Posts Tagged ‘kombucha’

Crop and Swap Feb 2017

I haven’t attended a crop and swap in quite a while; one because they’re an 80km round trip for me, and secondly – I’ve run out of honey! I haven’t harvested honey since November 2016. The season has been a bit odd and a lot of colonies have failed around the Sydney basin due to infestation of small hive beetle overcoming them, or not enough pollen/nectar due to the funny weather.

Up until now, I have just been doing one-on-one swaps, and racking up an incredible number of kilometres on the car.

But for the last crop and swap for February 2017, I figured that I would make an effort to head to the proper event in Lane Cove.


Crop and swap – out:

Crop and swap - out

This is what I brought with me to the swap event. Two pots of thyme. Two jars of preserved guava – from 2015. I didn’t think it would be safe to bring or subject anyone else to my jars of unset seville marmalade (5 years ago), or various guava jams and guava jellies, made even longer ago! Two jars of kombucha scoby “jerky”.Two packets of native frangipani seeds, collected from my own tree. Beeswax (of course), some rendered as cupcakes, and some as it had come out of my solar wax extractor.

Crop and swap – in:

Crop and swap Feb 2017 - in

1.5litres of worm wee. Kale. Warrigal greens. Genovese Basil. Armenian cucumber. 2 cloves of garlic. 2 finger limes. 1 lime. Lemon balm (plant). 3 chilli peppers – one of them was a scotch bonnet. I love getting chillies, I love their shape, but I can’t eat them!

I had put in a special request for bee friendly plants, so I ended up with several kinds of salvia cuttings (black knight, hot lips, something with bluish flowers, one with lilac/blue flowers); Fruit salad sage cuttings and indian borage. There was a shopping bag filled with chocolate mint. I was debating whether or not I could try and and get a curry leaf branch to take as a cutting (since I had failed earlier in the month), and then another crop swapper offered me a seedling from her garden, I just had to pop past on my way home.

For the seeds I got some for crookneck squash, kohlrabi, dill, and ‘warpaint watermelon’ – which were a wonderful iridescent blue colour. With a name like that, I thought the watermelon would be similarly coloured, but a search for information on the seeds says not.

My drive home was in a scented lemon-ish, chocolate mint haze.

I then spent the afternoon potting my newly acquired cuttings in the glorious, glorious sprinkling rain, and playing “identify this cutting”.

I stir fried the warrigal greens as a side dish to dinner

I turned the fruit salad leaf cuttings (which I had had taken off to reduce transpiration loss) into a iced tea tissane:

Herb infusion

Harvest Monday, 12 Feb 2017

We are in the middle of a long hot summer. Bats, baby turtles are dying. Not joking. On one day the records were broken, and then we went and broke them again the next day. The cycle is of 4-5 days in the high 30’s (deg C or 95 F+), followed by a 1-2 days in the low to mid 30’s – whereupon it feels positively nippy; and then it repeats. Last weekend, it got to 45 deg C (113 F). It has been horrendous. My garden hates it. I’ve had to rig up shadecloth over the tomatoes; but every time a flower on my random curcubit opens, it keels over and the flower falls off the stem. So it is still a mystery plant.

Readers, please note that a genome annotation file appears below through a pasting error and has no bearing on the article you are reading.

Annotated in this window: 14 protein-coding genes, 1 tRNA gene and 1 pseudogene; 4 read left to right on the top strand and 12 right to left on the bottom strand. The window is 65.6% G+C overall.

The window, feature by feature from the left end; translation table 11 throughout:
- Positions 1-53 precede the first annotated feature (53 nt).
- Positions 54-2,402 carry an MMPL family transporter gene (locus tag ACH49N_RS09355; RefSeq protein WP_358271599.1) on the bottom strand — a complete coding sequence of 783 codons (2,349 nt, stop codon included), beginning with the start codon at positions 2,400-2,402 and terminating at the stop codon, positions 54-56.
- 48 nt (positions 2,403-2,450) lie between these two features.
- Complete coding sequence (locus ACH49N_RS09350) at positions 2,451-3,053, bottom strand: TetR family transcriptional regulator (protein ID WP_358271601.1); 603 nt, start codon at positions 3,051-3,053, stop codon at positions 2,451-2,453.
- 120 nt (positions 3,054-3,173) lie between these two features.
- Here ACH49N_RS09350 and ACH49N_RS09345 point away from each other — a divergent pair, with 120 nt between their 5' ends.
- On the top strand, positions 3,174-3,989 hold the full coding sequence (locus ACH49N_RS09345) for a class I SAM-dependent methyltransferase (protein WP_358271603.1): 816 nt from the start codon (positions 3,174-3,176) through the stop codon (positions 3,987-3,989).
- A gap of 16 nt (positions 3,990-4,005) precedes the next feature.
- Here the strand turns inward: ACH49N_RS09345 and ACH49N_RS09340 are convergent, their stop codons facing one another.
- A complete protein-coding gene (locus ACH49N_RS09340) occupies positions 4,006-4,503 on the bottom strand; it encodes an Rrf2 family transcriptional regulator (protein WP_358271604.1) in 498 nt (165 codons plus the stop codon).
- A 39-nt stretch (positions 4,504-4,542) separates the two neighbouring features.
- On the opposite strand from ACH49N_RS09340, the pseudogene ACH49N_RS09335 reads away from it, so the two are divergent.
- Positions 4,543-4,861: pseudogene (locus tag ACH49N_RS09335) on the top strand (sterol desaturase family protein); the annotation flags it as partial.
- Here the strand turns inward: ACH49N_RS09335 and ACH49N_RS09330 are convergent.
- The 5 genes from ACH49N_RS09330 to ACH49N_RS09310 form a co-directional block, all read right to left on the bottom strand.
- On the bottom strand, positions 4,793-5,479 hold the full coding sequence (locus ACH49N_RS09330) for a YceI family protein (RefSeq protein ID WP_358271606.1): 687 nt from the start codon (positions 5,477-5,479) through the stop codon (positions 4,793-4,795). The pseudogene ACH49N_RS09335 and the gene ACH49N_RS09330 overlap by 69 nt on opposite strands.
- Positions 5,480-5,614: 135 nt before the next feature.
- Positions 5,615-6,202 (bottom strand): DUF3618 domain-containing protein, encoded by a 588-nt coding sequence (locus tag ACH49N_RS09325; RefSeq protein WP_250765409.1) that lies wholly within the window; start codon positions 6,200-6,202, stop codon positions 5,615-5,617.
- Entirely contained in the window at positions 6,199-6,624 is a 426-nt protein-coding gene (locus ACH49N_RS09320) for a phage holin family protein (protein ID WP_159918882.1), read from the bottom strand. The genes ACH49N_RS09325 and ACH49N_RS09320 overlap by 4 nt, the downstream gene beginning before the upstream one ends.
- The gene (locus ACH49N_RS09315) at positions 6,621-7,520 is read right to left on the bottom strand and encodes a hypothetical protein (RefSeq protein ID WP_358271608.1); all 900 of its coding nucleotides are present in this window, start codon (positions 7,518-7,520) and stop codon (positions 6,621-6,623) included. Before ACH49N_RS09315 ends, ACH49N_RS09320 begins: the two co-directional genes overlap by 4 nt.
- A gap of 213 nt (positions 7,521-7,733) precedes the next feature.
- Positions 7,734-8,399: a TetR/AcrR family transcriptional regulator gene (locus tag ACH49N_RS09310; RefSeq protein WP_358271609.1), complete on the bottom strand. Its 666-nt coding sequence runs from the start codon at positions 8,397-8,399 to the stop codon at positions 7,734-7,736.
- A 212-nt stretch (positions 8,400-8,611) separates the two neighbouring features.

756 g tomatoes, 200g basil

Harvest Monday 12 Feb 2017

They look pretty; but the taste, not so much. I tried to harvest them in the early morning, such that it was close to 24 hours since I had watered them. I originally picked them to give to a colleague who had been inspired by my tales of sugo making from the last batch, but she wasn’t at work on the friday. So.

My friend is a member of a community garden, and posted photos of her harvesting this amazing looking genovese basil. My basil is a tough mediterranean type that survives winter frosts, but is less green and leafy. It is always in flower, and I can’t bear to cut it back because the bees love it so much. I swapped a 500g jar of honey for the basil.

So I turned the tomatoes and basil into fresh tomato and basil pasta for dinner (using fresh pasta from the markets), and enough for lunch the next day. I didn’t have any balsamic vinegar, so I used a combo of apple cider vinegar and guava vinegar.

The next 100g or so of basil I turned into fresh pesto, with pine nuts and a little lemon juice to try and keep the vibrant green colour.


Curry leaves:

Curry leaves

Not mine, my neighbour’s. He was cutting back his curry leaf plant, and offered me some cuttings. I tried to plant them – but I mentioned this stinking hot weather, right? They didn’t take. So I am currently drying them for later use. They have (to me) an unusual peppery herbaceous taste. I’ve used some leaves to flavour kombucha, as well as make a “curry leaf pesto”. It’s got that peppery taste!

Small Scale Kombucha Brewing

I think I like kombucha brewing. It is far less effort and commitment that my attempts at mead (honey wine) have proved and delivered. Plus the turnaround is so much quicker!!